Traveling can be intimidating. Being alone can be scary. Combining the two is, understandably, overwhelming. For one thing, if your flight is canceled and you have to camp out at the airport hotel, traveling solo means you don’t have anyone to split the cost with. If you want to visit the hidden corners of a new country, traveling with someone is always a guarantee that you’ll never be the only tourist in the room. Besides, women have real reasons to be afraid of traveling alone, there are security and personal safety matters to consider. And what of the concerned relatives who are not supportive?
But, if you ask anyone who’s done it, they’re likely to tell you that the adventure was totally worth it. Solo travel is all about meeting strangers, going to restaurants, seeing the sites, changing plans, improvising – all on your own terms and on your own time.
We’re just a few diaries away from publishing our 35th Travel Diary here at Refinery29. Of those, six are solo Travel Diaries: Six women took the time to write about how they packed their fears, first-aid kits, and walking shoes and just explored a new city (or several cities). Some of these women wanted to be alone to explore a new country on their own time. Others, just need to get away and re-acquaint themselves with their lives beyond their typical responsibilities. Some didn’t give it too much thought and just hit the ground running.
The Travel Diaries series is about real people sharing their experiences so that their peers can learn from them — and vicariously sate their wanderlust. So we sifted through our old solo trip Travel Diaries (and the comments!) to bring to you the best solo travel tips, straight from our diarists themselves in the hopes it might convince you to book your own.
Tip: Friends can still be a part of solo adventure: Build your trip around friends you haven’t seen in a while and explore their cities on their schedule.
Diary: a 35-year-old executive assistant and mother takes some time to herself and visits friends in San Francisco and Los Angeles with a pit-stop at a Monterey goat farm.
“Most of my prep was just talking with my friends about planning a few highlights for our time together, but I really didn’t want to over-schedule things. Hanging out was the ultimate goal.”
Tip: There will be unexpected bumps in the road: Your trip is not ruined, even if you get sick and miss a day of excursions.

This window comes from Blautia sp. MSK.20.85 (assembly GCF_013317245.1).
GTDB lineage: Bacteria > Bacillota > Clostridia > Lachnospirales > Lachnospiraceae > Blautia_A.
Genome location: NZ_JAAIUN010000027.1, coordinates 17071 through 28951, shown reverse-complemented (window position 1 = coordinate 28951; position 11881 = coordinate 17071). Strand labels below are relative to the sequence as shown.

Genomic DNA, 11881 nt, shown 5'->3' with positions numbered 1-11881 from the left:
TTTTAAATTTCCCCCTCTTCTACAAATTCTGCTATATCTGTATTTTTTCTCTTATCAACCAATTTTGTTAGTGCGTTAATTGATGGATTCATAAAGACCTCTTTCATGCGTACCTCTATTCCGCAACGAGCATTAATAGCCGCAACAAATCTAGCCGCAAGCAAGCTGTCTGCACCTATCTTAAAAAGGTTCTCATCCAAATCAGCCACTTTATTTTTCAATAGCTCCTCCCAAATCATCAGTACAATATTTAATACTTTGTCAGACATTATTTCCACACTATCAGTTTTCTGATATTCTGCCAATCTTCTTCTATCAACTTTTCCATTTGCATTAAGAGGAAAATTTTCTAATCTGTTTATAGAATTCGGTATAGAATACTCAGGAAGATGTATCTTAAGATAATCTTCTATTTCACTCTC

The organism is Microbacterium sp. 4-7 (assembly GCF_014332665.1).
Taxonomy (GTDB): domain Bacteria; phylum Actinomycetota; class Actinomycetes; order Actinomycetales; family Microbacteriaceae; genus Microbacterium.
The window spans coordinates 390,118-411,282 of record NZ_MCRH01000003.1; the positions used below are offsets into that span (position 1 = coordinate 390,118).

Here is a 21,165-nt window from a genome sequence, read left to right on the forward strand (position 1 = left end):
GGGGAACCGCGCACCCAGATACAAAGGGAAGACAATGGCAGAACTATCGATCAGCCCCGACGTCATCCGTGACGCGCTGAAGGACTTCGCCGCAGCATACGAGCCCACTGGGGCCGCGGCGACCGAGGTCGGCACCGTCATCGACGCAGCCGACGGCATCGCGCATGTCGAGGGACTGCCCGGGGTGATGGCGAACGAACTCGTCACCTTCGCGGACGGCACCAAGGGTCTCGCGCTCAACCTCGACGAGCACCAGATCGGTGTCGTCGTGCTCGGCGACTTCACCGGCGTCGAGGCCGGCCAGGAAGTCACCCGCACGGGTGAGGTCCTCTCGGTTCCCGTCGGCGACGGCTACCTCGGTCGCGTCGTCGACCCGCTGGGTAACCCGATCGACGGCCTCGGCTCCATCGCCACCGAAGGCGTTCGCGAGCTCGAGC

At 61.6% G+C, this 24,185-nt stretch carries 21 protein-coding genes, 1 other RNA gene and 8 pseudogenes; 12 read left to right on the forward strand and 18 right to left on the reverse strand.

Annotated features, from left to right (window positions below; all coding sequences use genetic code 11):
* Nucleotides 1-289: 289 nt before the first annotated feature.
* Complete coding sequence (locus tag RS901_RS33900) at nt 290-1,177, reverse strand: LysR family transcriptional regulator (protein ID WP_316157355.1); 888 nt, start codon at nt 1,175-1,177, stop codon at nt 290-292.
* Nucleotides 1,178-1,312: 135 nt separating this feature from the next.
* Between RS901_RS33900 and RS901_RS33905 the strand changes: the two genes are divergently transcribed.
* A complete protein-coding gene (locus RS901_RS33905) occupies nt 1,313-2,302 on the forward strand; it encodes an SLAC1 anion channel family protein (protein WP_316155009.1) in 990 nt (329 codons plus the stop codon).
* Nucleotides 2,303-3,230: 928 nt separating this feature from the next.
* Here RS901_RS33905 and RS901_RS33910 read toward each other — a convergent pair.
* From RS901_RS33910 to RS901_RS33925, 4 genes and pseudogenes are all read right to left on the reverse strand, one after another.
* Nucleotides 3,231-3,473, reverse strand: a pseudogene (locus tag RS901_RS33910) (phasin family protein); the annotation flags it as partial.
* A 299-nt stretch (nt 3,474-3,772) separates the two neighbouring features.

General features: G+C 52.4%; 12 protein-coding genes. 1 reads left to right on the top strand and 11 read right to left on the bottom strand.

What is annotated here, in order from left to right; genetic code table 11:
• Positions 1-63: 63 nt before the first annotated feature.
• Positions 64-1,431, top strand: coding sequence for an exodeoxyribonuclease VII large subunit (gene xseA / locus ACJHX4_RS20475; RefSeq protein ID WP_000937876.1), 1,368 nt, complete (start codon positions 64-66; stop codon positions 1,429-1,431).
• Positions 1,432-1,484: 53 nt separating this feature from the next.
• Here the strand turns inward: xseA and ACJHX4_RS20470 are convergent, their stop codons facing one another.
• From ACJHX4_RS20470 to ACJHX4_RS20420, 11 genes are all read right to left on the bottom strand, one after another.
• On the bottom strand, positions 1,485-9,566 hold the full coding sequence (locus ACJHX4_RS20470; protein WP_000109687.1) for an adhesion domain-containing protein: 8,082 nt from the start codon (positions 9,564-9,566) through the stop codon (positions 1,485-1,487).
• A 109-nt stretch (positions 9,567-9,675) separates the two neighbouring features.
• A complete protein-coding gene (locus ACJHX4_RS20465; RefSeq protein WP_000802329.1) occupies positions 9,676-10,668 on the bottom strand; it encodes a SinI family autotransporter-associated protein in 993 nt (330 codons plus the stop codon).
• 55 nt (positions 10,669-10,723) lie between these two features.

Diary: A 25-year old journalist eats her way through Singapore and Malaysia and survives mild food poisoning during her solo trip.
“Feeling better so I go for a walk. I walk through the Eco Park again and check out the museum dedicated to Malaysian ecology. I decide to book a hop-on-hop-off bus tour since I missed the tour I signed up for through my hostel. I usually hate doing those kind of touristy things, but it’s $12 and I really would like to see some of KL despite how tired and gross I feel. I wander over to the bus stop and get on the beautiful, air conditioned bus.”
Tip: Fill your days by learning as much as you can and take the time to practice “slow travel.” Watch documentaries, use Duolingo, and visit as many museums as possible so you can absorb everything you can about the city you’re in.
Diary: A 28-year old solo traveler tries her best to walk through every museum gallery and shop for bespoke shoes in Vienna as she tracks 15 days of her 22-day trip.
“Vienna has over 100 museums and I’ve hardly visited more than 15 in total. You can easily spend months in Vienna and not see all the sights. Ideally, I would stay for 2 months or more in each country I visit and learn the local language to truly understand its history and culture in addition to visiting all the museums and palaces.”
Tip: Consider a location-tracking app so you’re friends and family can keep track of your location.
Diary: A 32-year-old life insurance underwriter spends 20 days on a solo adventure, touring Croatia.
“My worries dissipate a little when I remember that my mother is obsessively tracking my movements back home using an app, so I text and update her on the situation so she can pay extra attention today just in case.”
Tip: Coffee shops are the solo traveler’s best friend. What better place to kill time on your own, undisturbed?
“I also get coffee a million times a day when I travel solo! It’s just so easy to do and no one bothers you for being alone.” – commenter